Liane Richardson In Hot Water Over Pay

County Administrator Liane Richardson appears to be eroding the confidence of Lane County citizens again. Her efforts earlier this year to increase her pay from $152,345 to $175,656, an increase of more than 15 percent, caused public outcry at a time when the county is strapped for cash. Questions have arisen about whether Richardson may have finagled an increase in the money she was getting after all, despite the outcry and despite saying she would say no to an immediate raise. County spokesperson Anne Marie Levis has confirmed that Richardson has placed herself on paid administrative leave.

The county was asking the public for a tax levy and releasing prisoners from the jail at the time when Human Resources Director Madylin Zike was asking for large raises for Richardson and county attorney Stephen Dingle in a proposal to the County Commission. According to the R-G, Richardson was lobbying for a raise in emails, saying that she had job offers elsewhere.

Voters passed the jail tax levy, but the county is still up against funding shortages for everything from homeless animals to public safety to human services, and the jail is still underfunded.

Attorney Barry Davis sent a letter to the county this week that referenced “out of the ordinary adjustments to Richardson’s take home compensation” that were exposed by a whistleblower.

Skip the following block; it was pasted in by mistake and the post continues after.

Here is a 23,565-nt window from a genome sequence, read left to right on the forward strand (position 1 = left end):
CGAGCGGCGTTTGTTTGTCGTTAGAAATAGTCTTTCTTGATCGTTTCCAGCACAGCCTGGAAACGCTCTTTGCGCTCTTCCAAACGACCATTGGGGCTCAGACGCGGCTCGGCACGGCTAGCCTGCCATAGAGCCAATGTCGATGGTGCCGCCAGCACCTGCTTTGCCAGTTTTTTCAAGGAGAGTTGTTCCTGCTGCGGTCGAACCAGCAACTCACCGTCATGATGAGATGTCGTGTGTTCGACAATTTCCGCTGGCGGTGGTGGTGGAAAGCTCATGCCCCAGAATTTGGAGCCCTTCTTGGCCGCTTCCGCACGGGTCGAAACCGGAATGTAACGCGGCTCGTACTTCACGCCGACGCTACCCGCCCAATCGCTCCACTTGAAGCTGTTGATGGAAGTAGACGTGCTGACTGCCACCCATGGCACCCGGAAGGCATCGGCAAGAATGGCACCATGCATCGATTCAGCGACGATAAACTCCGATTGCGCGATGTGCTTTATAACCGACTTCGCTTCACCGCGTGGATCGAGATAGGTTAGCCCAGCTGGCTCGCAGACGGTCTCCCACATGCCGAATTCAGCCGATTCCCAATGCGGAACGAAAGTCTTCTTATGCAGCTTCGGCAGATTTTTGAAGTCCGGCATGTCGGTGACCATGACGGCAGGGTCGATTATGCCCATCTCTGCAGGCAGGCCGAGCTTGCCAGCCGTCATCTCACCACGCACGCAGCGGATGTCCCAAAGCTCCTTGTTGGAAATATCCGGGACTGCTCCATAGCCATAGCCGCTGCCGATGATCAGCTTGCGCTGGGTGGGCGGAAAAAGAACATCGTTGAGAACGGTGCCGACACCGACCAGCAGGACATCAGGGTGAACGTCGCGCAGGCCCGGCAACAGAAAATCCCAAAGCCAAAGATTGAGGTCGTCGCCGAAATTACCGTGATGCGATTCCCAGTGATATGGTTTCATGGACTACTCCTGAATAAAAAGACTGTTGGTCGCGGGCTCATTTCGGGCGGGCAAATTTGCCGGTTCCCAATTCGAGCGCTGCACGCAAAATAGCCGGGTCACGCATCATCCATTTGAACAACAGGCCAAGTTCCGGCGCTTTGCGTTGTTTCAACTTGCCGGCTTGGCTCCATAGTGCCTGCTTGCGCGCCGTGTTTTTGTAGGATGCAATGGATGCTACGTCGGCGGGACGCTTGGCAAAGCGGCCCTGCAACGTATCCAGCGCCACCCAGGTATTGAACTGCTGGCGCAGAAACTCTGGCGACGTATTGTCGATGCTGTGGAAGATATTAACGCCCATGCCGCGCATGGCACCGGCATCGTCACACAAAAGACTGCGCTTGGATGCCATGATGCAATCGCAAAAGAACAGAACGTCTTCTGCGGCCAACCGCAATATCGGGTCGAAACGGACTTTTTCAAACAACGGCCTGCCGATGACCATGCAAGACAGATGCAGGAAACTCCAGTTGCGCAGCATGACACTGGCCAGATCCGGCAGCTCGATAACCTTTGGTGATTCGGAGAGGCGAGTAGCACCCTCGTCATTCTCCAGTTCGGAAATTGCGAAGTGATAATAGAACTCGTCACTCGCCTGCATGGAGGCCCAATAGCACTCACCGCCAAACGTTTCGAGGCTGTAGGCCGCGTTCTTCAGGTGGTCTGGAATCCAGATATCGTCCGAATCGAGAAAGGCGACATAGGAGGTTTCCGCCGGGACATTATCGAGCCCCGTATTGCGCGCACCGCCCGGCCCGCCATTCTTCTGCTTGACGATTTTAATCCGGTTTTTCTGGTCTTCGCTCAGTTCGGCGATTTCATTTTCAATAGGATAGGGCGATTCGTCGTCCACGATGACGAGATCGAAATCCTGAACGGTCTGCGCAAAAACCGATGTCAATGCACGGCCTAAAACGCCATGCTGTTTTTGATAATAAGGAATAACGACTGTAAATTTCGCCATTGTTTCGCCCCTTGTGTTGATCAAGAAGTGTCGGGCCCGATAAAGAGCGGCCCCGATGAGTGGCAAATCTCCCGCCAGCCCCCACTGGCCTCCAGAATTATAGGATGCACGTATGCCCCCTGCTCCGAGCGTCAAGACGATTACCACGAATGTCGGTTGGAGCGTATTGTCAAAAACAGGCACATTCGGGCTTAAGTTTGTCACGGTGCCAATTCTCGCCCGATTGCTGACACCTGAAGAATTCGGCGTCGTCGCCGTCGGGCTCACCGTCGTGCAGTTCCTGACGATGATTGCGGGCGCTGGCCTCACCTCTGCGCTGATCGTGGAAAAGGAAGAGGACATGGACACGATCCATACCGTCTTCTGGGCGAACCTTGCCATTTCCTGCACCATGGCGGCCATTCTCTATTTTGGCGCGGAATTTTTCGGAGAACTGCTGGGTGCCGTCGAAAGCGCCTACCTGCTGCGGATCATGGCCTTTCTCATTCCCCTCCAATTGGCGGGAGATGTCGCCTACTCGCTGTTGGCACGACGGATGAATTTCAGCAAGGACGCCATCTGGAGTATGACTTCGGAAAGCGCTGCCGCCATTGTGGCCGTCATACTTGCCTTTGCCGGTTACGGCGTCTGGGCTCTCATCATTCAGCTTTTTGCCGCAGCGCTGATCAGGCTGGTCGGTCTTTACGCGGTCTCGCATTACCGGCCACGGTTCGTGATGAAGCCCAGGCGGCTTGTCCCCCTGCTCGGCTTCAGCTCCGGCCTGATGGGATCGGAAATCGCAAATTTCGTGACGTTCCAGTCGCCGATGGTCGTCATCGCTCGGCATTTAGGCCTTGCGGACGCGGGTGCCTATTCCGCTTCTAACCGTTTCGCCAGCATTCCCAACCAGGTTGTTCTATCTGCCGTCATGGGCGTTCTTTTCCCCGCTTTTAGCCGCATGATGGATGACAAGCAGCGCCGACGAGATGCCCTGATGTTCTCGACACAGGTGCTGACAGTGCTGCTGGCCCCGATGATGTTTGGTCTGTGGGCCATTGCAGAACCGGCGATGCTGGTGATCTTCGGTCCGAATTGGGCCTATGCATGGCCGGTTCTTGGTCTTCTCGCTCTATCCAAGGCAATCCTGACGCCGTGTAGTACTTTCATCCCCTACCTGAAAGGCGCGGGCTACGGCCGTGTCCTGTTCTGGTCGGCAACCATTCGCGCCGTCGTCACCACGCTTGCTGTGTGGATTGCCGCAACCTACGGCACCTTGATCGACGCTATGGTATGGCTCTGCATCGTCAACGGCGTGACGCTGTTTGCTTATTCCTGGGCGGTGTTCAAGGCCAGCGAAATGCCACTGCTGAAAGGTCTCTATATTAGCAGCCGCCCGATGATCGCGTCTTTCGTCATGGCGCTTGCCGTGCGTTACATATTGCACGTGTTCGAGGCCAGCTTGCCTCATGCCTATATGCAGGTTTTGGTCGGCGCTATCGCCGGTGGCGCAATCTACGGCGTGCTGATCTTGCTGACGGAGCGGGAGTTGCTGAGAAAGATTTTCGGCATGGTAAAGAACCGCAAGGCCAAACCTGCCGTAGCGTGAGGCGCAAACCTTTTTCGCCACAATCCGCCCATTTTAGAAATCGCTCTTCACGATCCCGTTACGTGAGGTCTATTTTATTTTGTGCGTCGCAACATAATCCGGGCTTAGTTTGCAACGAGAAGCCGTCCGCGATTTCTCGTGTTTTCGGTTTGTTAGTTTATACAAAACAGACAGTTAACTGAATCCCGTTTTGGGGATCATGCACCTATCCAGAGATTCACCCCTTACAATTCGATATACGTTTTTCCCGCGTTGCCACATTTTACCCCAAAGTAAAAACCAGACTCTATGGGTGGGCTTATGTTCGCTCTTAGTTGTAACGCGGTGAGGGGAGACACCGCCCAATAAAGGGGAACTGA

According to a statement from Jim Steiner of AFSCME in response to EW’s questions about the letter, “The letter did not get into specifics but after that letter went out, the union separately requested information about compensation, compensation changes and exceptions to county payroll policies for Liane Richardson and Stephen Dingle since Jan. 1, 2013.”

Steiner says, “Whether Davis’ letter or the union’s request for information had anything to do with Liane Richardson being placed on administrative leave is anyone’s guess at this point.”

The county held an executive session at 9 am July 24 “To consider the dismissal or disciplining of, or to hear complaints or charges brought against, a public officer, employee, staff member or individual agent who does not request an open hearing.”

The session remained closed, meaning that the media can attend but not report on what was discussed, and the commission decided to issue a prepared statement, which EW will post online.

Richardson reportedly sent emails to the county board that she then forwarded to the R-G, but not EW, in which she acknowledged “that she requested that the county’s finance department make the payroll change.” The R-G says “she disclosed that because of the arrangement, she has now received payments for sick and vacation time beyond what she is contractually entitled.” The county spokesperson has disputed that characterization.

If the county decides to pursue an investigation into Richardson’s recent actions, and it costs taxpayer money, it would be in one of a string of investigations involving Richardson that have cost the county many thousands of dollars.